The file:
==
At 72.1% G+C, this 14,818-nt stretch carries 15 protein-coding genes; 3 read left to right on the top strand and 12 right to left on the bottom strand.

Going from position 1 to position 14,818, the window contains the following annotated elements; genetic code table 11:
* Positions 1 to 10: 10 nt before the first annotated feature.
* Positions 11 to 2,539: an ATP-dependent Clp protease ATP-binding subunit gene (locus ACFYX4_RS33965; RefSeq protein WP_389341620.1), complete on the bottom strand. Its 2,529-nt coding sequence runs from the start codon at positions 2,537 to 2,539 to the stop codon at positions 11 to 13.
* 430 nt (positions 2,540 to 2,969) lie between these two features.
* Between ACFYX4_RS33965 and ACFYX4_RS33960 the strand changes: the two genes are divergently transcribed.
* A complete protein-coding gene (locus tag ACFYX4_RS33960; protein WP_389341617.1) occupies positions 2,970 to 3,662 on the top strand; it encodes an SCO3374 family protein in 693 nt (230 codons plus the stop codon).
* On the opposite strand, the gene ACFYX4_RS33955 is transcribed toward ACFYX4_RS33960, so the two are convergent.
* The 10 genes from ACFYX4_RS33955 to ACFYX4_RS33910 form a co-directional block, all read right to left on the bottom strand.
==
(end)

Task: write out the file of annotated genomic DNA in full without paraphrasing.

At 72.1% G+C, this 14,818-nt stretch carries 15 protein-coding genes; 3 read left to right on the top strand and 12 right to left on the bottom strand.

Going from position 1 to position 14,818, the window contains the following annotated elements; genetic code table 11:
* Positions 1 to 10: 10 nt before the first annotated feature.
* Positions 11 to 2,539: an ATP-dependent Clp protease ATP-binding subunit gene (locus ACFYX4_RS33965; RefSeq protein WP_389341620.1), complete on the bottom strand. Its 2,529-nt coding sequence runs from the start codon at positions 2,537 to 2,539 to the stop codon at positions 11 to 13.
* 430 nt (positions 2,540 to 2,969) lie between these two features.
* Between ACFYX4_RS33965 and ACFYX4_RS33960 the strand changes: the two genes are divergently transcribed.
* A complete protein-coding gene (locus tag ACFYX4_RS33960; protein WP_389341617.1) occupies positions 2,970 to 3,662 on the top strand; it encodes an SCO3374 family protein in 693 nt (230 codons plus the stop codon).
* On the opposite strand, the gene ACFYX4_RS33955 is transcribed toward ACFYX4_RS33960, so the two are convergent.
* The 10 genes from ACFYX4_RS33955 to ACFYX4_RS33910 form a co-directional block, all read right to left on the bottom strand.